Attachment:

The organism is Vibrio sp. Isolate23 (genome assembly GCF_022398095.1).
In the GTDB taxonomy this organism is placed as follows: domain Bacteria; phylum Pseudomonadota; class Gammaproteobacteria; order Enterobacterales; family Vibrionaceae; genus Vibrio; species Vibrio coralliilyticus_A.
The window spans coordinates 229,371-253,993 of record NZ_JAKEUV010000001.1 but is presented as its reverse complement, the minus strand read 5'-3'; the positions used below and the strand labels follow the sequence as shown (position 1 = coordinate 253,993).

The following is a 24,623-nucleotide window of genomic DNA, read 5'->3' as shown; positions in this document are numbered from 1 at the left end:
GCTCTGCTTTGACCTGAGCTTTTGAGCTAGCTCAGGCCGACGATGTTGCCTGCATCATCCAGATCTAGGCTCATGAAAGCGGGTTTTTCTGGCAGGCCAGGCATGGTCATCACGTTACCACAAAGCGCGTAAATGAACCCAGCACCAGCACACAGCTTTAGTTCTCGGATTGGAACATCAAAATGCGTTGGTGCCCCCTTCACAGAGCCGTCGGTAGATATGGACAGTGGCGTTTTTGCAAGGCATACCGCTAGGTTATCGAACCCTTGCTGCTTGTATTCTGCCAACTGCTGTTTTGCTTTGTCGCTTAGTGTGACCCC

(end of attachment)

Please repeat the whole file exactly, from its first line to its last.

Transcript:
The organism is Vibrio sp. Isolate23 (genome assembly GCF_022398095.1).
In the GTDB taxonomy this organism is placed as follows: domain Bacteria; phylum Pseudomonadota; class Gammaproteobacteria; order Enterobacterales; family Vibrionaceae; genus Vibrio; species Vibrio coralliilyticus_A.
The window spans coordinates 229,371-253,993 of record NZ_JAKEUV010000001.1 but is presented as its reverse complement, the minus strand read 5'-3'; the positions used below and the strand labels follow the sequence as shown (position 1 = coordinate 253,993).

The following is a 24,623-nucleotide window of genomic DNA, read 5'->3' as shown; positions in this document are numbered from 1 at the left end:
GCTCTGCTTTGACCTGAGCTTTTGAGCTAGCTCAGGCCGACGATGTTGCCTGCATCATCCAGATCTAGGCTCATGAAAGCGGGTTTTTCTGGCAGGCCAGGCATGGTCATCACGTTACCACAAAGCGCGTAAATGAACCCAGCACCAGCACACAGCTTTAGTTCTCGGATTGGAACATCAAAATGCGTTGGTGCCCCCTTCACAGAGCCGTCGGTAGATATGGACAGTGGCGTTTTTGCAAGGCATACCGCTAGGTTATCGAACCCTTGCTGCTTGTATTCTGCCAACTGCTGTTTTGCTTTGTCGCTTAGTGTGACCCC